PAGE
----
Time magazine announced its 2018 Person of the Year and once again broke the model.
Just as it did last year — when, instead of choosing an individual, it named “The Silence Breakers” as Person of the Year, helping to cement an ongoing revolution over the historic presence and prevalence of sexual assault in America — Time again chose a group of individuals, dubbed them “The Guardians” and honored them for being individuals “who have taken great risks in pursuit of greater truths.”
Which is to say they were journalists of one sort and form or another. Which is to say that the great risks taken resulted in the murder of journalist Jamal Khashoggi (who wrote for the Washington Post and lived in the United States) at the hands of what is widely assumed to be agents and perhaps even leaders of a government. It resulted in the horrific killing of five members of the staff of the Capital Gazette, a long-standing daily newspaper in Annapolis, Maryland, at the hands of a gunman who had harbored a bitter, long and lethal grudge against the paper.
Also honored were journalists Wa Lone and Kyaw Seo Oo of Reuters, who were pursuing a story about a mass grave for villagers killed in the more and more dictatorial state of Myanmar (once Burma). The two were arrested for their efforts in 2017 and sentenced to seven years in prison.
Also honored was Maria Ressa, head of Filipino news site Rappler, who led critical coverage of the regime of Philippine President Rodrigo Duterte. Ressa was charged with tax fraud by the government and could face 10 years in prison.
Edward Felsenthal, the Time magazine editor in chief, in making the announcement, said: “The manipulation and abuse of truth is really the common thread in so many of this year’s major stories — from Russia to Riyadh to Silicon Valley.”
President Donald Trump, who finished second and won it two years ago, naturally proclaimed that he should have received the honor, without question. This is worth mentioning because the president’s name and thumbprints are all over the central rationale and moving engine behind the selection of “The Guardians,” which is the press and its freedom and meaning in the Age of Trump.
That’s because it was Trump who not too far into the reign of his administration had designated the media “enemies of the people,” a strongly worded phrase that conjures up all kinds of threatening imagery, none of it pleasant. He labeled the professional output of newspapers like the New York Times and the Washington Post “fake news” so frequently and regularly that it became a popularly used phrase.
Trump and his administration cast a large shadow over the sensational murder of Khashoggi, a citizen of Saudi Arabia and a frequent critic of the regime there. Khashoggi was apparently lured to the Saudi consulate in Istanbul, Turkey, and, for want of a better word, butchered there, with his body disposed of later.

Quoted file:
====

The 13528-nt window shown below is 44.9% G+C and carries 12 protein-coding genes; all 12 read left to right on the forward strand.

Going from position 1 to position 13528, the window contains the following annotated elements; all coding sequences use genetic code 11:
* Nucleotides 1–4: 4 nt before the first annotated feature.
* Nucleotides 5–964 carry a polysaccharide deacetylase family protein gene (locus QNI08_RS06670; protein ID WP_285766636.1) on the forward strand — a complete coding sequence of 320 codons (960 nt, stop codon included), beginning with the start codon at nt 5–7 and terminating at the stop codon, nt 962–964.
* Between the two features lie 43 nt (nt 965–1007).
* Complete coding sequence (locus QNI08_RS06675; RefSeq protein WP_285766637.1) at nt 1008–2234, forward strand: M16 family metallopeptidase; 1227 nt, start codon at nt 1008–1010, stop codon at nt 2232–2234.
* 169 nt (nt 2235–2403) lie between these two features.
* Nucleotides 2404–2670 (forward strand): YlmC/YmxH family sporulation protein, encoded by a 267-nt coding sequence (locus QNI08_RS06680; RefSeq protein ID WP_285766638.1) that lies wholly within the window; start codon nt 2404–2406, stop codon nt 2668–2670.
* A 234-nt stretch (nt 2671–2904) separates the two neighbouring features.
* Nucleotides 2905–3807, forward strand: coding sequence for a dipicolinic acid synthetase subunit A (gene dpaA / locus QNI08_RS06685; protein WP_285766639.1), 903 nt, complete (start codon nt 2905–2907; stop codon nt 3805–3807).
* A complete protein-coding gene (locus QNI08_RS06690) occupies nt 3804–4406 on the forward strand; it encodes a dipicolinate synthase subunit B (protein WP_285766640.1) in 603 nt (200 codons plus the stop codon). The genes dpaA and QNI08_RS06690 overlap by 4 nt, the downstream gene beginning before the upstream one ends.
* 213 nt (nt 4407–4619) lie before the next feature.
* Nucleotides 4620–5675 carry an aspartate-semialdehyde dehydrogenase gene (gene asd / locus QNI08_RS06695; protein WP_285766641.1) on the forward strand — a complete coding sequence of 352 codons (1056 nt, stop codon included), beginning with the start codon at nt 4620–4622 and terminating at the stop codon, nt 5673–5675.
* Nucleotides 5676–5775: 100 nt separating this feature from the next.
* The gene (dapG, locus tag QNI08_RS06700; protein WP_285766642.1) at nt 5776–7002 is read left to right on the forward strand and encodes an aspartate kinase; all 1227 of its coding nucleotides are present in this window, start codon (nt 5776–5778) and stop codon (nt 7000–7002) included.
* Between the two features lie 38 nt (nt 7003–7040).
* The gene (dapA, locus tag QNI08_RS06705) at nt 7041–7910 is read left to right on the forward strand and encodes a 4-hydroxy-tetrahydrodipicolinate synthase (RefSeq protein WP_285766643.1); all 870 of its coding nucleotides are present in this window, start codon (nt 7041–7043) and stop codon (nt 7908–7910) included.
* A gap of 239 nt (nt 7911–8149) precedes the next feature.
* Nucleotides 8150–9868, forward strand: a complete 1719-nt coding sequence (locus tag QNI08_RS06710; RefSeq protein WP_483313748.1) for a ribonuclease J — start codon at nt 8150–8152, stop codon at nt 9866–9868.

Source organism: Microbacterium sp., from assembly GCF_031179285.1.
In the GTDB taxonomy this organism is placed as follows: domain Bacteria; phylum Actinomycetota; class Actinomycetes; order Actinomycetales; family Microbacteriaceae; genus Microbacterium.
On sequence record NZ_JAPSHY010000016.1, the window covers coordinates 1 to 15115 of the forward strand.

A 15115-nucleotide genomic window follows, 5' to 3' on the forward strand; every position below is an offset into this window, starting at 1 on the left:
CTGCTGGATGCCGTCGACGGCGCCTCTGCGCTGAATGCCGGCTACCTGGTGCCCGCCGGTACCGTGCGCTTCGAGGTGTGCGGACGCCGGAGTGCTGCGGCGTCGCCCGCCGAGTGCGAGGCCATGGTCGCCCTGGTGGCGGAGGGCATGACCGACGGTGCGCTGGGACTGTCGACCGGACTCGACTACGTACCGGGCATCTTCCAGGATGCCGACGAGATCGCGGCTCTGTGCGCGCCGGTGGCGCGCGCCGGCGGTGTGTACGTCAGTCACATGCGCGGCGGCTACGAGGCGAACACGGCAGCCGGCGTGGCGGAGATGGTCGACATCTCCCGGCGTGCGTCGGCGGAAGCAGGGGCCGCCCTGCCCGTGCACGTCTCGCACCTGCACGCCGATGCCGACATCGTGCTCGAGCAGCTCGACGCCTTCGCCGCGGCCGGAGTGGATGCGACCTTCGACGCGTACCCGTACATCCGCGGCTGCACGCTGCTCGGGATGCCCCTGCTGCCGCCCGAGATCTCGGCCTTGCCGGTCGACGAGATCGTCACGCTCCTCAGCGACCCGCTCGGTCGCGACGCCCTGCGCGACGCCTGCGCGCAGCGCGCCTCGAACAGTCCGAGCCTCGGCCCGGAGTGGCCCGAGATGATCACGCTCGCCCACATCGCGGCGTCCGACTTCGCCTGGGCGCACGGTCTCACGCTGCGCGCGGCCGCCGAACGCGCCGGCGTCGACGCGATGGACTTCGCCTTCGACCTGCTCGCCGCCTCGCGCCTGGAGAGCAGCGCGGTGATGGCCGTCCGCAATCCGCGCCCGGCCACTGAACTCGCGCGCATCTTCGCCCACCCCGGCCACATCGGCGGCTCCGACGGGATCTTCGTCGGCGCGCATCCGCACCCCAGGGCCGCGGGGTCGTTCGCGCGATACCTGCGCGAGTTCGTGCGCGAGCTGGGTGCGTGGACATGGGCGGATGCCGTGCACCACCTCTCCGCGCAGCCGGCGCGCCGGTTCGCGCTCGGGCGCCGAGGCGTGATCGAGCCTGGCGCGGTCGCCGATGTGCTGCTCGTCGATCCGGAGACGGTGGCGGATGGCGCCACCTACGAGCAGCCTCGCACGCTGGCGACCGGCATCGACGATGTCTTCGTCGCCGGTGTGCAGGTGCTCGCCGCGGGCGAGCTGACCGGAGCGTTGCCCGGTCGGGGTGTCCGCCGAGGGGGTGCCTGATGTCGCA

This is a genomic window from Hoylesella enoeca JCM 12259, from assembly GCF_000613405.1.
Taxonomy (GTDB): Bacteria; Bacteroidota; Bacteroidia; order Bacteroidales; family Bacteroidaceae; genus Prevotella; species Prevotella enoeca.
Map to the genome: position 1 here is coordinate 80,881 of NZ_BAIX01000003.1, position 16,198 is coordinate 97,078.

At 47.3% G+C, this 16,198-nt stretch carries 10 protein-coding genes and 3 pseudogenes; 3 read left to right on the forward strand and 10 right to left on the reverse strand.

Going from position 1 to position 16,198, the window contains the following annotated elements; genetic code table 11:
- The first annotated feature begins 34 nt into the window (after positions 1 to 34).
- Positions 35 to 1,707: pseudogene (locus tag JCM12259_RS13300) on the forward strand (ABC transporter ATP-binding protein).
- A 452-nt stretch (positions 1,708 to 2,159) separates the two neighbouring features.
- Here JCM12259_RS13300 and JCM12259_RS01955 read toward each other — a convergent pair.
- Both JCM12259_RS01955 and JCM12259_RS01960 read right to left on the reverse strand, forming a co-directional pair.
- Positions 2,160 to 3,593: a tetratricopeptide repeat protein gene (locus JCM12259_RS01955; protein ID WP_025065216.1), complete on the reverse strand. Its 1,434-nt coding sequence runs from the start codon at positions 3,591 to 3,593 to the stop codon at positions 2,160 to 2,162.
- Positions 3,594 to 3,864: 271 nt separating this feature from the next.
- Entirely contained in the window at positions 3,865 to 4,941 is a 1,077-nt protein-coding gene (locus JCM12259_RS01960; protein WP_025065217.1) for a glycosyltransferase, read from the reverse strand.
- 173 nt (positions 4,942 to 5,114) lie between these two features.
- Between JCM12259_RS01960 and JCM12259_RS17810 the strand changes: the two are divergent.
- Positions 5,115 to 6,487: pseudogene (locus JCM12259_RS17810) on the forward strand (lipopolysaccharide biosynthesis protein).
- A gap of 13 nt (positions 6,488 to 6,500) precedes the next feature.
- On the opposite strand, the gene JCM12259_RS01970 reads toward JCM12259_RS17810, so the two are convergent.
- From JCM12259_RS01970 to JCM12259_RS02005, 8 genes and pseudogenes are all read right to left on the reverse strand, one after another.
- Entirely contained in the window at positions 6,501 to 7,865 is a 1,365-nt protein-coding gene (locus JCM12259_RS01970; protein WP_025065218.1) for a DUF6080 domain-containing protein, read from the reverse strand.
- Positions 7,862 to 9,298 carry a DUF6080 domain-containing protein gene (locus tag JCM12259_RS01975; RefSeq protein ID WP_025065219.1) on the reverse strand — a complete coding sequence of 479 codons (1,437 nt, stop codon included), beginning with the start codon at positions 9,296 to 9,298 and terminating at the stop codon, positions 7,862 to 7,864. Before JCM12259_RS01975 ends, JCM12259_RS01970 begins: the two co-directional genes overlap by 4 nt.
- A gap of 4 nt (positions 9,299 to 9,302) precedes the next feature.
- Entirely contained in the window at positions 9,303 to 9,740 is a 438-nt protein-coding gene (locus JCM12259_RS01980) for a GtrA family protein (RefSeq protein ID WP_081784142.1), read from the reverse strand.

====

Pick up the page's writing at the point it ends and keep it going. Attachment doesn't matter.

The subsequent outrage of the murder, in which several U.S. intelligence agencies, including the CIA, reached the conclusion that it was likely ordered by members of the Saudi government and the crown prince, has not subsided. The Trump administration, and Trump, displayed a muted reaction to the killing, refusing to weigh in on the prince and his responsibility, holding a “maybe, maybe not” attitude not shared by some Republican senators, who are mulling options with regard to the Saudi regime.
The Khashoggi killing remains a worm in the body politic and international relations — a heated, dangerous political issue as well as a question of conscience and morality among the far-flung members of the press.
Somehow, the killing of five members of the Capital Gazette is different, especially for members of the media, containing the subtribes not only of high-profile journalists but the so-called “ink-stained wretches.” Most of us here could relate; for anyone who’s ever worked on a daily newspaper, the news viscerally and literally hurt.
Members of the Gazette and other publications like them — small newspapers across the United States, be they daily, weekly or biweekly, be they the Gazette, or dare we modestly say, the Georgetowner — don’t normally face dangers of the kind that on a regular basis face the journalists who do investigative combat with governments, businesses and the intelligence and military arms of one-man governments (nor are acts like those perpetrated against Khashoggi a normal part of doing business).
But daily newspapers of whatever size are special in their own way. From all accounts, the Gazette was very special indeed. While the shooting of five of its members was a horrific and extreme aberration, a kind of near-mortal wound to the institution, it did nothing to dispel the notion that community newspapers are what they are: families telling the truth, pursuing facts, news (not fake news), the details and important things and events of our daily lives.
The truth here is the truth of normalcy — deaths and births, marriages, the notes of budget meetings for school boards and government, the deeds, charitable or brave, of those who guard our lives and come to our rescue and heal us and pray for us, as well as the doings of Friday night football or the gifted creators among us.
The battle now for such places, such newspapers, such people is not the prospect of another mass shooter — however much that is the new normal in our country lately — but a fight for survival.
Print newspapers, it has been constantly noted, are disappearing, shrinking, converting to websites, blogs and digital incarnations. That makes it all the more important to note, remember and not forget, not ever forget, when we suffer loses like the ones in Annapolis.
Here’s to, of course, Jamal Khashoggi, Wa Lone and Kyaw Soe Oo and Maria Ressa. And, perhaps most of all, let us not forget those writers, storytellers, chroniclers of our lives, Rob Hiaasen, Wendi Winters, Gerald Fishman, John McNamara and Rebecca Smith.